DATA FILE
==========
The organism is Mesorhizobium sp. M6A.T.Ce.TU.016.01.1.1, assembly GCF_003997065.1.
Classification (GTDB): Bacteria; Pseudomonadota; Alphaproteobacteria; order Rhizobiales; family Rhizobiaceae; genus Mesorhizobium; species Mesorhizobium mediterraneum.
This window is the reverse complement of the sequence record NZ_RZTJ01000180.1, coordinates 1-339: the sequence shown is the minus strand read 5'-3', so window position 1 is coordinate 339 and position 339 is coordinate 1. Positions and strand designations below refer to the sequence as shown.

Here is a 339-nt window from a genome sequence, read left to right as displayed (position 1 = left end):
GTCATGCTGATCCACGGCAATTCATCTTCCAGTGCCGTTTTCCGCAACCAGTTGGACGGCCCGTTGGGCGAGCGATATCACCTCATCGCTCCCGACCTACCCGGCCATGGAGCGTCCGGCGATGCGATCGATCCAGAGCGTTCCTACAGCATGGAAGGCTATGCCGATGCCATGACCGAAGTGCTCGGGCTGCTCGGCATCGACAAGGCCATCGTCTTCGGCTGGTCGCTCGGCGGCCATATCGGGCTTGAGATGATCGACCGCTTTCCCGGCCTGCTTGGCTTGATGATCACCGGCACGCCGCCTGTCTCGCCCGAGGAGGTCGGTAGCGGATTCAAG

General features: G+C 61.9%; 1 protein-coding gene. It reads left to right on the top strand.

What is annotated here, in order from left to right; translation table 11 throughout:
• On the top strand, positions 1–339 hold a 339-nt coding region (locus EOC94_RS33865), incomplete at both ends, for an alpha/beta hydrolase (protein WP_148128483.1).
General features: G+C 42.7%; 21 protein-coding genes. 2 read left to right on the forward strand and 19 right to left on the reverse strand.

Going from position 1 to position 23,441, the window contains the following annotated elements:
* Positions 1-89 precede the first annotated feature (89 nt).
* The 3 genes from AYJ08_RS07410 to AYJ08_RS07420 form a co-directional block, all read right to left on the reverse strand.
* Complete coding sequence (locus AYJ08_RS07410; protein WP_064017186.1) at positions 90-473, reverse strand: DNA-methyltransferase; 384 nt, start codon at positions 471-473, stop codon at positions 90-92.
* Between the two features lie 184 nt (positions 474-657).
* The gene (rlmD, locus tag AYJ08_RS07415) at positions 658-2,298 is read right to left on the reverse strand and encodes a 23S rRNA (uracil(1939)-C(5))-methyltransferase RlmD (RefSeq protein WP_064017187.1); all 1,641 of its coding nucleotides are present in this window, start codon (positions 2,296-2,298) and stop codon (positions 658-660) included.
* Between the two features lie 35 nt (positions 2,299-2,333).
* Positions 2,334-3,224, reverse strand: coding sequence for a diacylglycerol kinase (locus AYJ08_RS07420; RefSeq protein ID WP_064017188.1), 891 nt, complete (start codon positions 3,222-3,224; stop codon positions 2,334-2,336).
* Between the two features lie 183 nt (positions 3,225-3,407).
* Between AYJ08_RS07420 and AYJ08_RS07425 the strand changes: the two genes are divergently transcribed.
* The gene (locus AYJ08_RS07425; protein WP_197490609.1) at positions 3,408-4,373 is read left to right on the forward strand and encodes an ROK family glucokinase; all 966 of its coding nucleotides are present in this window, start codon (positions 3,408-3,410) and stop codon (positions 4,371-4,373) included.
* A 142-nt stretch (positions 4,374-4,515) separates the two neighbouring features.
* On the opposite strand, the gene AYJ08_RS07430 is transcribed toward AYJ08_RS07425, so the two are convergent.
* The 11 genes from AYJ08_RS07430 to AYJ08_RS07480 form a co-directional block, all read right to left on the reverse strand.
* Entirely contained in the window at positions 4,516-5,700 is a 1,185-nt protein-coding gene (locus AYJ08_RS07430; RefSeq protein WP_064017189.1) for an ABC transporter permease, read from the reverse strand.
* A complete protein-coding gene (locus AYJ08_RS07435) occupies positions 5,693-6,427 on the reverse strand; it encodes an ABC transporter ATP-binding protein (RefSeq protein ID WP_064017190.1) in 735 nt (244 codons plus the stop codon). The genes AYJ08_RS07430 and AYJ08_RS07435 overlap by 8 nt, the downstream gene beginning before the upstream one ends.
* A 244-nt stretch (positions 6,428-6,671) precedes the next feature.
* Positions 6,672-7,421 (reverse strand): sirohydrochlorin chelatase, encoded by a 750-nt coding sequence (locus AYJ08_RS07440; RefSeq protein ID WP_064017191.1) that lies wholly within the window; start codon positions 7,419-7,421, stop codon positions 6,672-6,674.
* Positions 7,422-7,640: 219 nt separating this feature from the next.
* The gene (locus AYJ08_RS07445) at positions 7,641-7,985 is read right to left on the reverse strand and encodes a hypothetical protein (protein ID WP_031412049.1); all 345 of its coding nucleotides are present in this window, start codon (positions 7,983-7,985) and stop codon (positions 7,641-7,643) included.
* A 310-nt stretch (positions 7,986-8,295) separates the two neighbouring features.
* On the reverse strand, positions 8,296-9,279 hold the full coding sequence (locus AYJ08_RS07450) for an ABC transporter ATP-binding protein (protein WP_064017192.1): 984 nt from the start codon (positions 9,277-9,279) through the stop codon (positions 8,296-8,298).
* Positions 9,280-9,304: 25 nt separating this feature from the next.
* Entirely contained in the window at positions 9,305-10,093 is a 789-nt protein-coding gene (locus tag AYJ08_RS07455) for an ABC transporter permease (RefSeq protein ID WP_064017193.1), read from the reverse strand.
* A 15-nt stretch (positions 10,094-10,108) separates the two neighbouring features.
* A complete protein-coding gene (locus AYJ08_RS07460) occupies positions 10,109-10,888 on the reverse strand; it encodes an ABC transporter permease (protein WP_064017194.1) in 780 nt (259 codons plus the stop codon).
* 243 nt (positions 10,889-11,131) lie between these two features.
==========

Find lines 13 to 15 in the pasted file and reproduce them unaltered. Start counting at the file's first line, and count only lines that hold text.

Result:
* Complete coding sequence (locus AYJ08_RS07410; protein WP_064017186.1) at positions 90-473, reverse strand: DNA-methyltransferase; 384 nt, start codon at positions 471-473, stop codon at positions 90-92.
* Between the two features lie 184 nt (positions 474-657).
* The gene (rlmD, locus tag AYJ08_RS07415) at positions 658-2,298 is read right to left on the reverse strand and encodes a 23S rRNA (uracil(1939)-C(5))-methyltransferase RlmD (RefSeq protein WP_064017187.1); all 1,641 of its coding nucleotides are present in this window, start codon (positions 2,296-2,298) and stop codon (positions 658-660) included.